“Grow wild according to thy nature.”
Henry David Thoreau, Walden
I can’t picture your eyes across this divide, but I can still trace over the scars. The broad strokes, the pinks and purples that blended together to paint a mosaic of your more reluctant victims. It was windy that day, that much I know. That day my ashes rose in pirouettes and each cinder whispered my name. Never had I reached such great heights. I was eleven in 1940, smaller than most my age, but I shone brightly. Some called the light beautiful. Do you remember me? You worked the oven, and the oven worked me into ash and cinder. In soot, not long since flame, I fell quietly upon your unadorned collar and mocked your uniform with dust-ridden stars as dark as night. My grays and blacks formed a patchwork that smoldered warm with shame. Your shame. I hope they’re right about guilt, whoever they are that say it’s a burden. I forever rest on your shoulders, and I pray to your god I weigh you down.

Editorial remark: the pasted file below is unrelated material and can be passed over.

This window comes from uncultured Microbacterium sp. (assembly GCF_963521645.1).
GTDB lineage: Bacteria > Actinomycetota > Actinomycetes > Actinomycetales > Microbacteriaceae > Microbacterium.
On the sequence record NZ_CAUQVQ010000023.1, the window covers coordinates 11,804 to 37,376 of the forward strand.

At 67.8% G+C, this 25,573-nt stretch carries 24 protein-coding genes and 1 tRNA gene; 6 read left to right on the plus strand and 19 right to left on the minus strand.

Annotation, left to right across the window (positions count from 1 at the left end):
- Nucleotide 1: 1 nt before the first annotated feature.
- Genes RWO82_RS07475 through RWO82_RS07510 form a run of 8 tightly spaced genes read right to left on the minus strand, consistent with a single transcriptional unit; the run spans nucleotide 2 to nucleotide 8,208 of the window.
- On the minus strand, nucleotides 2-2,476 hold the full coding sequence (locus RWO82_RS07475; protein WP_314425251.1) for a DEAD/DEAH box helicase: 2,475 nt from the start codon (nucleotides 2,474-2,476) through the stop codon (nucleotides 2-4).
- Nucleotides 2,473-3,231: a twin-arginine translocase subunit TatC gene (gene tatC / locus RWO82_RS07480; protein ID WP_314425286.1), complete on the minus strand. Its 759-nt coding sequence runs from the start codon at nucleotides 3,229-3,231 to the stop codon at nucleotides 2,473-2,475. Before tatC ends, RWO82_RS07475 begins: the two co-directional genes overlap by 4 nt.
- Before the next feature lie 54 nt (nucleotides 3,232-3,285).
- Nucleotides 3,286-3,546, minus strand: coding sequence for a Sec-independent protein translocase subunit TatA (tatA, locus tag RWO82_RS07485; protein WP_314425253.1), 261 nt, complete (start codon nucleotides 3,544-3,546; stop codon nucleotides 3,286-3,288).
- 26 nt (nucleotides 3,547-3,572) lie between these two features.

“I like my body when it is with your body. It is so quite new a thing. Muscles better and nerves more.”
When autumn comes, she’ll be there
Jasmine still in her hair
Her tea leaves dry by the sea
Iron & Wine
Through all my city grays, you’re the one spot of color.
Who says you can’t have it both ways?